Are we likely to get what we ask? Certainly not. It's a buyers' market, and the buyers will do what they damned well please, because they can. But the thing that we're asking isn't unreasonable or childish or immature, either, and it's simply self-hating masochism on our part to believe that it is.
Okay, a question: Why should an agent, who is swamped with work both from existing clients and potential clients, spend the time to read material that he or she is not going to represent, then give a "concrete clue" to the author -- whom the agent is not going to represent? What does the agent get out of this? Yes, right, gratitude from the author...whom the agent is not going to represent. Sure, it would be nice of the agent to provide some feedback. But authors still shouldn't expect it.

More important, what is this "concrete clue" that you're referring to? If you don't get specific feedback -- that is, detailed feedback -- then how are you supposed to improve your manuscript? Especially considering that feedback on a story is, ultimately, subjective, how will a vaguely worded response help you tell a better story?

Like I said in my original post, all we authors should expect from agents is a simple "yes" or "no." Anything else is a bonus -- whether a quickly worded rejection with a concrete clue as to why it didn't work for that agent, or, especially, detailed feedback that clearly outlines what didn't work for that agent.

clockwork
03-28-2005, 08:15 PM
Agents and publishers aren't going to give you a concrete clue about how to fix your work because they have no idea what that clue is. If they had that clue, they'd tell you what it is so you could fix it and they could represent/publish you.

Writing is a big mess of s*** and there are no defined rules as to how to make something work. Agents and publishers are just as in the dark about this as we are. Most of the time when they consider submissions, they only get a very generalised 'feeling' about the piece - whether it works or not or, more likely, can I sell this or not? That's the only thing they can be sure of; everything else is just conjecture. Furthermore, we all sort of assume there's something wrong with our work and we need the lofty wisdom of agents to set us right but if you're submitting your work to people it should already be in pretty good shape so why would you assume there was anything wrong with it in the first place?

When my now-agent was considering taking me on, he suggested a number of things about my various projects that I might do to make them better and I, feeling warmed in the healing light of The Agent, promised to consider them. When I was signed, however, he asked me if I actually wanted notes on my work in future. And if I did want notes, I had to understand they were just his opinion, they could easily be wrong and that I should never substitute his judgment on my work for my own. If he stringently believed my lead character was terribly flawed but I didn't, he said he would still try to sell the script because it's his job to sell me. I'm actually the least-conceited person you'll meet and so I knew that scenario would never play out. Anyway, I always seriously consider the opinions and feedback I get but everything is passed through that internal filter we all have and tested according to what I feel is right for the piece. Anyone can give you feedback but itís your decision as to how or even whether to implement it. Chances are good-to-great that most of the feedback you get will be so hastily-written and ill-considered (because they're so busy) that you wouldn't like or agree with it anyway or even worse, is the wrong thing for your work. The only time I would ever blindly change a piece based on someone's feedback would be if nine other people had suggested the same change before them. Then you know you've got a specific problem you can correct.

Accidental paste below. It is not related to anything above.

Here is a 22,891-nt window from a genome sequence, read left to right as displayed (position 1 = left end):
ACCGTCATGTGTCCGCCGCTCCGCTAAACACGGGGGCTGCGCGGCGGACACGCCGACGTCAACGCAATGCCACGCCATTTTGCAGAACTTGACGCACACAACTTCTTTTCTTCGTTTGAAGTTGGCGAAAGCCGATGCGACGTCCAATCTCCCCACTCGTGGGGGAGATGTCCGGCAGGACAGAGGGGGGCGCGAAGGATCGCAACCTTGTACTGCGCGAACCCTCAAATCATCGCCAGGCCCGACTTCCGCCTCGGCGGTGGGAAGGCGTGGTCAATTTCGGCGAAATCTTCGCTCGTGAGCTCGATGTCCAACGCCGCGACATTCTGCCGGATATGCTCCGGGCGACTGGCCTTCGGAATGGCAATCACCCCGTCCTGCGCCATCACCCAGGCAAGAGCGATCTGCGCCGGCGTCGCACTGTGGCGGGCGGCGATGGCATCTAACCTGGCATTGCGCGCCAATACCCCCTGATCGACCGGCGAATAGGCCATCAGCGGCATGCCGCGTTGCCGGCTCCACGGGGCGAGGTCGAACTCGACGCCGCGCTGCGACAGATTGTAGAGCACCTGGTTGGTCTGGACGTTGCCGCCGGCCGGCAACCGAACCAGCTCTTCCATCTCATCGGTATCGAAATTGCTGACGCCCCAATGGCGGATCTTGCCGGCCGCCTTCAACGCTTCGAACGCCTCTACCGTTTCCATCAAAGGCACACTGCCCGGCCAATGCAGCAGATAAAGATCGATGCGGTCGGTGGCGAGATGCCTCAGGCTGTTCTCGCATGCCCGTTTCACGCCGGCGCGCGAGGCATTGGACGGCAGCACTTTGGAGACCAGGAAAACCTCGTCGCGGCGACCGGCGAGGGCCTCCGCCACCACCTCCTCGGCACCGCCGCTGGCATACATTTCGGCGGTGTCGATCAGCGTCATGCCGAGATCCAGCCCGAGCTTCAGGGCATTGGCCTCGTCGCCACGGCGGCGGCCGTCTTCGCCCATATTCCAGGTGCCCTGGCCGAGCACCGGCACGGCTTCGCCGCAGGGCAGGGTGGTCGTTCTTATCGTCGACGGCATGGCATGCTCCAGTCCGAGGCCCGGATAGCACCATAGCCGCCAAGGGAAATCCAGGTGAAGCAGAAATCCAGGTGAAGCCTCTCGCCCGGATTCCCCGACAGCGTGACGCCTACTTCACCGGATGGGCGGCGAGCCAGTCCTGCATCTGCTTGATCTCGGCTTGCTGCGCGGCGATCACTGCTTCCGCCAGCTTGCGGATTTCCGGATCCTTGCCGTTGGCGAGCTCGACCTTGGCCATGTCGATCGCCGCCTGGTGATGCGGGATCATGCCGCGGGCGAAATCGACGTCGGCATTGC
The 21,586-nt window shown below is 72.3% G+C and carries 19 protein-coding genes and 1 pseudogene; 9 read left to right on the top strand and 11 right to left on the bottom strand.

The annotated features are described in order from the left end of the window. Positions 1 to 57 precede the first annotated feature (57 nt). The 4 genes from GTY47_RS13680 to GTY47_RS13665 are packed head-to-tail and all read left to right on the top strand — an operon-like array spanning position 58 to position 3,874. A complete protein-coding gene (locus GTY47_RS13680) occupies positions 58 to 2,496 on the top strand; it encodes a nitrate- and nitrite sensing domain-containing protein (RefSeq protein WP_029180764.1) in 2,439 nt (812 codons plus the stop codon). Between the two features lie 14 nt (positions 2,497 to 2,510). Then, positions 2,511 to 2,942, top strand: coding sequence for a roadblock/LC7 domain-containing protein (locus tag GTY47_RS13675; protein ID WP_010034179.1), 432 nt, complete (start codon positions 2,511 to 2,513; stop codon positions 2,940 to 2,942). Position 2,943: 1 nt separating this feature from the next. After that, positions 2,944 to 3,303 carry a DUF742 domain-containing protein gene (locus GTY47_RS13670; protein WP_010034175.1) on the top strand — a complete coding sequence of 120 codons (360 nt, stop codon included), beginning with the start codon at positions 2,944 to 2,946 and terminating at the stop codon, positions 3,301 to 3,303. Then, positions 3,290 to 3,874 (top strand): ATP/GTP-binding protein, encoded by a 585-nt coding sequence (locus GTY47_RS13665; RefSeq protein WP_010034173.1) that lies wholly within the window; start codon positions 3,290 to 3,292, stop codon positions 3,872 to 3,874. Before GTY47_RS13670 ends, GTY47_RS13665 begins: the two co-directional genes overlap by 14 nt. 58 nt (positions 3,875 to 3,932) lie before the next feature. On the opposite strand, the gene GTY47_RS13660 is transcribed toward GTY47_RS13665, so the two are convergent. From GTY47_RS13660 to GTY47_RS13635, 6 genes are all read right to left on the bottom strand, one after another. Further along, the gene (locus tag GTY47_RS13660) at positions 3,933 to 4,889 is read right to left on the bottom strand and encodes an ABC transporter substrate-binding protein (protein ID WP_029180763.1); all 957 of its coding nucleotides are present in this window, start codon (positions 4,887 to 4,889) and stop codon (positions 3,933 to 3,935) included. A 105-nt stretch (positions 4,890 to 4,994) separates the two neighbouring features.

I know it's hard because we all want approval that what we're writing is good enough and on the right tracks but treat anything you get from agents and publishers as an interesting opinion you'll consider, nothing more. Don't rely on their feedback to improve your work.

eldragon
03-29-2005, 12:15 AM
Okay, a question: Why should an agent, who is swamped with work both from existing clients and potential clients, spend the time to read material that he or she is not going to represent, then give a "concrete clue" to the author -- whom the agent is not going to represent? What does the agent get out of this?



Why does everyone assume agents are so busy? They are probably like every other profession ... an hour's work for seven hours of drinking coffee and chatting with co-workers.

If an agent is representing ten people with ten books ... how much time would they have to spend on that book per week? Per month? Probably not much. Between dealing with publishers and the author ... what else are they doing?

Just curious if anyone knows.

dragonjax
03-29-2005, 12:33 AM
Why does everyone assume agents are so busy? They are probably like every other profession ... an hour's work for seven hours of drinking coffee and chatting with co-workers.